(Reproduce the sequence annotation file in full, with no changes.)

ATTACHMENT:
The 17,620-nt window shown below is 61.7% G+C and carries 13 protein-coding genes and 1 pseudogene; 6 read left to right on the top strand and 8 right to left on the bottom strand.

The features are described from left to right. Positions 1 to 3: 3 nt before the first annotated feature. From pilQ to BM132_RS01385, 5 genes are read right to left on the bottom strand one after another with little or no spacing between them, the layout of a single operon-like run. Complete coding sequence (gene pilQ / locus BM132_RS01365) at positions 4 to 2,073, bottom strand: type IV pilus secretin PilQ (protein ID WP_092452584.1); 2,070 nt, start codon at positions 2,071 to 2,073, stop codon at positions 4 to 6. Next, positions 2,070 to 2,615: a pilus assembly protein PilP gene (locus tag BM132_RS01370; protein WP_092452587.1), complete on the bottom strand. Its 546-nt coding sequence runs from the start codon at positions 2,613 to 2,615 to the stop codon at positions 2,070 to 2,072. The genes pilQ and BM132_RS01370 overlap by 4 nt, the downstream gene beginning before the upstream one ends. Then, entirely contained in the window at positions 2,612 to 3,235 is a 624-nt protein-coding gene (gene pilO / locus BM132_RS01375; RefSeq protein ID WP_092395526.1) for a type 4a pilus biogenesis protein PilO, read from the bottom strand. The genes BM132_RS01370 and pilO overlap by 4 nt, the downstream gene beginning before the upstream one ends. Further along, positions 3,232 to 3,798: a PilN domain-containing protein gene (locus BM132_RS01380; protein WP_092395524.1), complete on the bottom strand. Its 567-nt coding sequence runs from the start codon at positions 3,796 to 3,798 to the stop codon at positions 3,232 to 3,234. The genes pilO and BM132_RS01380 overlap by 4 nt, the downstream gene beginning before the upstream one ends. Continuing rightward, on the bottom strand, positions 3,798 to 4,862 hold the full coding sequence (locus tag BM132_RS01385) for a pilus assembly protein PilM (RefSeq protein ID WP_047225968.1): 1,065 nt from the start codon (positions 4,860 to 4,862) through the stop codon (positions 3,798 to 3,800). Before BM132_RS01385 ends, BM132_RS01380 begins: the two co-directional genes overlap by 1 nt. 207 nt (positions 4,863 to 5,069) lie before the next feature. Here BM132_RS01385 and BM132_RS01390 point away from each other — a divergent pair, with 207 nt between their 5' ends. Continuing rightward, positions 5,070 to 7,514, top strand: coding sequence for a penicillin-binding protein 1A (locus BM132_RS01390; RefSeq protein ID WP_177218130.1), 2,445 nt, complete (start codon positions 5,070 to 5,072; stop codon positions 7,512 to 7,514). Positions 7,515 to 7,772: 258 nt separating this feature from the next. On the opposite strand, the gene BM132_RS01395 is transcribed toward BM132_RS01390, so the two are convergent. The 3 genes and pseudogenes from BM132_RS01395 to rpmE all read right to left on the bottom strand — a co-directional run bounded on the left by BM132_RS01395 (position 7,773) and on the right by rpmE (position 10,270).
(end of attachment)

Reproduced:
The 17,620-nt window shown below is 61.7% G+C and carries 13 protein-coding genes and 1 pseudogene; 6 read left to right on the top strand and 8 right to left on the bottom strand.

The features are described from left to right. Positions 1 to 3: 3 nt before the first annotated feature. From pilQ to BM132_RS01385, 5 genes are read right to left on the bottom strand one after another with little or no spacing between them, the layout of a single operon-like run. Complete coding sequence (gene pilQ / locus BM132_RS01365) at positions 4 to 2,073, bottom strand: type IV pilus secretin PilQ (protein ID WP_092452584.1); 2,070 nt, start codon at positions 2,071 to 2,073, stop codon at positions 4 to 6. Next, positions 2,070 to 2,615: a pilus assembly protein PilP gene (locus tag BM132_RS01370; protein WP_092452587.1), complete on the bottom strand. Its 546-nt coding sequence runs from the start codon at positions 2,613 to 2,615 to the stop codon at positions 2,070 to 2,072. The genes pilQ and BM132_RS01370 overlap by 4 nt, the downstream gene beginning before the upstream one ends. Then, entirely contained in the window at positions 2,612 to 3,235 is a 624-nt protein-coding gene (gene pilO / locus BM132_RS01375; RefSeq protein ID WP_092395526.1) for a type 4a pilus biogenesis protein PilO, read from the bottom strand. The genes BM132_RS01370 and pilO overlap by 4 nt, the downstream gene beginning before the upstream one ends. Further along, positions 3,232 to 3,798: a PilN domain-containing protein gene (locus BM132_RS01380; protein WP_092395524.1), complete on the bottom strand. Its 567-nt coding sequence runs from the start codon at positions 3,796 to 3,798 to the stop codon at positions 3,232 to 3,234. The genes pilO and BM132_RS01380 overlap by 4 nt, the downstream gene beginning before the upstream one ends. Continuing rightward, on the bottom strand, positions 3,798 to 4,862 hold the full coding sequence (locus tag BM132_RS01385) for a pilus assembly protein PilM (RefSeq protein ID WP_047225968.1): 1,065 nt from the start codon (positions 4,860 to 4,862) through the stop codon (positions 3,798 to 3,800). Before BM132_RS01385 ends, BM132_RS01380 begins: the two co-directional genes overlap by 1 nt. 207 nt (positions 4,863 to 5,069) lie before the next feature. Here BM132_RS01385 and BM132_RS01390 point away from each other — a divergent pair, with 207 nt between their 5' ends. Continuing rightward, positions 5,070 to 7,514, top strand: coding sequence for a penicillin-binding protein 1A (locus BM132_RS01390; RefSeq protein ID WP_177218130.1), 2,445 nt, complete (start codon positions 5,070 to 5,072; stop codon positions 7,512 to 7,514). Positions 7,515 to 7,772: 258 nt separating this feature from the next. On the opposite strand, the gene BM132_RS01395 is transcribed toward BM132_RS01390, so the two are convergent. The 3 genes and pseudogenes from BM132_RS01395 to rpmE all read right to left on the bottom strand — a co-directional run bounded on the left by BM132_RS01395 (position 7,773) and on the right by rpmE (position 10,270).